A dungeon crawl is a type of scenario in fantasy role-playing games in which heroes navigate a labyrinth environment, battling various monsters, avoiding traps, solving puzzles, and looting any treasure they may find. Video games which predominantly feature dungeon crawl elements are considered to be a genre.
An adventure is either a published or otherwise written collection of plot, character, and location details used by a gamemaster to manage the plot or story in a role-playing game. Each adventure is based upon a particular gaming genre and is normally designed for use with a specific game or gaming system. However, skilled gamemasters can often convert an adventure to different game systems, and many adventures are designed with such conversions in mind.
In miniature wargaming, players enact simulated battles using scale models called miniature models, which can be anywhere from 2 mm to 54 mm in height, to represent warriors, vehicles, artillery, buildings, and terrain. These models are colloquially referred to as miniatures or minis.
Ultima III: Exodus is the third game in the series of Ultima role-playing video games. Exodus is also the name of the game's principal antagonist. It is the final installment in the "Age of Darkness" trilogy. Released in 1983, it was the first Ultima game published by Origin Systems. Originally developed for the Apple II, Exodus was eventually ported to 13 other platforms, including a NES/Famicom remake.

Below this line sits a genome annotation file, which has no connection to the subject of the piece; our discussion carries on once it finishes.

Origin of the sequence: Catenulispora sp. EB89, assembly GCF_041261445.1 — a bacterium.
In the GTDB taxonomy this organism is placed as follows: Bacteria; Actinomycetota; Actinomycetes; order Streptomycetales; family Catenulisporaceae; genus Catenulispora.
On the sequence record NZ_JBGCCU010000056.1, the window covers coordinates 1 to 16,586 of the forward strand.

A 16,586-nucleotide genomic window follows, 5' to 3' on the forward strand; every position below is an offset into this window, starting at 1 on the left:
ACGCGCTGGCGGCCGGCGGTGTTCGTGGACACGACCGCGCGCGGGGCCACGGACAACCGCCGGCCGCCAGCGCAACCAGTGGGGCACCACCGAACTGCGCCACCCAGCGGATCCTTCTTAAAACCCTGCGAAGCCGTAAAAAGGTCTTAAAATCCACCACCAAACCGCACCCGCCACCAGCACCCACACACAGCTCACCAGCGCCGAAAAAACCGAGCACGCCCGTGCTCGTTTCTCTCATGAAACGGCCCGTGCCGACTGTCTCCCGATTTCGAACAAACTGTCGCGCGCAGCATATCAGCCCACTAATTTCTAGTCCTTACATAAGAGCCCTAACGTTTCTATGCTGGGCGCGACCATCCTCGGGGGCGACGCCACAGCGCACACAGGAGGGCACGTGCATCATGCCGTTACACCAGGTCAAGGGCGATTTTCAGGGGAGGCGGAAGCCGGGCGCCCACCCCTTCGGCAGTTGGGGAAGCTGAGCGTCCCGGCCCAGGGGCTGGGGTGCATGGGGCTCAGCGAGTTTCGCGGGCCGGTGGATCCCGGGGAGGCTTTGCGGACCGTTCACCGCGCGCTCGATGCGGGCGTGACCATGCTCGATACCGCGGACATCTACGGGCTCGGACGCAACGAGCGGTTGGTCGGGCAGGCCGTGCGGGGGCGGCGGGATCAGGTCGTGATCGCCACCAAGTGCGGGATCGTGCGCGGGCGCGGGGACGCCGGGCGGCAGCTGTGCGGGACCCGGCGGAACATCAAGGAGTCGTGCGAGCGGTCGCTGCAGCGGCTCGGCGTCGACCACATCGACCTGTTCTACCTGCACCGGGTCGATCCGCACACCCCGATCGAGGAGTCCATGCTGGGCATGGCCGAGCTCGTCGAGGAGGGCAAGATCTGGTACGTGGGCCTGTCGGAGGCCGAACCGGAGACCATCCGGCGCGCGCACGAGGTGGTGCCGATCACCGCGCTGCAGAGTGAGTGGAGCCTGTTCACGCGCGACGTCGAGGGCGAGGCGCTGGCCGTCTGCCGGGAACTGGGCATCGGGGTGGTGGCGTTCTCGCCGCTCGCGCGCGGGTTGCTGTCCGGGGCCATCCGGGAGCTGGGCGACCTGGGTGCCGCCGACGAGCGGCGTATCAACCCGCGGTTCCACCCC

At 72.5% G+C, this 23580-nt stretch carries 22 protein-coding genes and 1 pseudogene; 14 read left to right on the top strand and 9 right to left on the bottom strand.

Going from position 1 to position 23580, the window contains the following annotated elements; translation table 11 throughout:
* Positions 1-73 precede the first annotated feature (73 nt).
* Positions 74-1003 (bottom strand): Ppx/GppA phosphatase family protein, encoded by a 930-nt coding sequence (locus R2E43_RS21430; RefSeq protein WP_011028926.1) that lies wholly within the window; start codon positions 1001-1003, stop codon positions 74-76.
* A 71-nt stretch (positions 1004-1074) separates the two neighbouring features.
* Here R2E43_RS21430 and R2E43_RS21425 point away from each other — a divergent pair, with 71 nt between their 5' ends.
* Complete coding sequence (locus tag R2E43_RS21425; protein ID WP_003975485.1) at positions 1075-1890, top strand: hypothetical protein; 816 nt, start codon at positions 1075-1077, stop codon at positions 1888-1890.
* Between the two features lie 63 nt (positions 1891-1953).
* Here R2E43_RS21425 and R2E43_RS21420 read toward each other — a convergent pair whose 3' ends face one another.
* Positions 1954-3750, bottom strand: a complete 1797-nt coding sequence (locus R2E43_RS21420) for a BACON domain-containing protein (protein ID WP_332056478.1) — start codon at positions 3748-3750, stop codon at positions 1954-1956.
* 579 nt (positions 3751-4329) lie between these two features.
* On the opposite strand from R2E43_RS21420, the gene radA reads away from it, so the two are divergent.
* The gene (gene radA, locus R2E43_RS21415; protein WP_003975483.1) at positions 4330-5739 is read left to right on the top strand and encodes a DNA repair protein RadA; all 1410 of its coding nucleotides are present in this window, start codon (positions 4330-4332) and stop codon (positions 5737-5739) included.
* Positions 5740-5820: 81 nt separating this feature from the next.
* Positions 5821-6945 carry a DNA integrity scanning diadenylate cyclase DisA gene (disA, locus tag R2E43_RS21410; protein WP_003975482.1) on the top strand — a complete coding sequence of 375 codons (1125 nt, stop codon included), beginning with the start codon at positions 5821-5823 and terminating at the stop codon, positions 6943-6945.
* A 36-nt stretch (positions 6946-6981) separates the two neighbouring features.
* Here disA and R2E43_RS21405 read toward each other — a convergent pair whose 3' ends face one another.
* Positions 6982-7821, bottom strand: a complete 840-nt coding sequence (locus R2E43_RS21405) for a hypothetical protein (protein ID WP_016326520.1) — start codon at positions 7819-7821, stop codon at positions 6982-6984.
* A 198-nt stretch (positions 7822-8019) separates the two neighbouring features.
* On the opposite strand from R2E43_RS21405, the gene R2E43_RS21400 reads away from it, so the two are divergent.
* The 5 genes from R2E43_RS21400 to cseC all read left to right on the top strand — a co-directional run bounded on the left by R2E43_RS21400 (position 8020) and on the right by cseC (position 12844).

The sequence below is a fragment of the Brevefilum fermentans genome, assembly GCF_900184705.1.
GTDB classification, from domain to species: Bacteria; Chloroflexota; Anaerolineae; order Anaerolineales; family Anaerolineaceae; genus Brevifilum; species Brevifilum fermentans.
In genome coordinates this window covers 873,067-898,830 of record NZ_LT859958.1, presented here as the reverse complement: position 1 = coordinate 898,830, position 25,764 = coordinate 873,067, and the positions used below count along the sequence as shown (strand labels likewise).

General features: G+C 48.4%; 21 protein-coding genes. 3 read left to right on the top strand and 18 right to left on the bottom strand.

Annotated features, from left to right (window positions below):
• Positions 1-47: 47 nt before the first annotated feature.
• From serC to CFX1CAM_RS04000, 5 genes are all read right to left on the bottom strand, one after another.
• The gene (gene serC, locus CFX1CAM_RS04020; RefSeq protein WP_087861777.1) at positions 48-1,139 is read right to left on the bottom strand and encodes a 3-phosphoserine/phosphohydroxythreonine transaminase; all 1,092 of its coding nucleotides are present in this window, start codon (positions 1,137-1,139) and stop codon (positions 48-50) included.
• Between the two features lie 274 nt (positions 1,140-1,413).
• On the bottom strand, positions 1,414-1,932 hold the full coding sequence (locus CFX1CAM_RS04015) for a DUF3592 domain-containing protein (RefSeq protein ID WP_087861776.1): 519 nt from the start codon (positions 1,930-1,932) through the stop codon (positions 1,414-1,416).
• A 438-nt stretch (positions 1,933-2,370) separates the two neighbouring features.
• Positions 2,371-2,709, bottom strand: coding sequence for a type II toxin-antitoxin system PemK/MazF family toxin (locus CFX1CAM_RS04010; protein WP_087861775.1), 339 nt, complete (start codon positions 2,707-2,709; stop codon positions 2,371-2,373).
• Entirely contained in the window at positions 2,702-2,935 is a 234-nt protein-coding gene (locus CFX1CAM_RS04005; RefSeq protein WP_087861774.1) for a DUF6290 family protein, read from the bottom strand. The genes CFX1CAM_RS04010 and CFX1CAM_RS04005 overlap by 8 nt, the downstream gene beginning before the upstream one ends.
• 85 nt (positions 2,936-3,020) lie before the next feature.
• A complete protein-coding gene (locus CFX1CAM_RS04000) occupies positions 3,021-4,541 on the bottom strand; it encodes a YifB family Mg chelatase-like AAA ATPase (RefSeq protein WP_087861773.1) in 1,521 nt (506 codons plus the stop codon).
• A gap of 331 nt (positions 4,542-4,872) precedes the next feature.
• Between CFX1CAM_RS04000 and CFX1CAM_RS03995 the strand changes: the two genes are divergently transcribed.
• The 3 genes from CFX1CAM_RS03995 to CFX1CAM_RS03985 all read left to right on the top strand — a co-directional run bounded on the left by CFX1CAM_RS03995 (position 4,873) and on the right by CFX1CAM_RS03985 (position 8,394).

Champions of Norrath: Realms of EverQuest is an action role-playing video game for the PlayStation 2, set in the EverQuest universe. It is playable with one single player or cooperative for up to four players. However, with a Network Adapter, players can take the game online with others and kill others or join to form groups of adventurers. The game uses a re-worked and expanded Baldur's Gate: Dark Alliance game engine. A sequel was created called Champions: Return to Arms which was released in February 2005.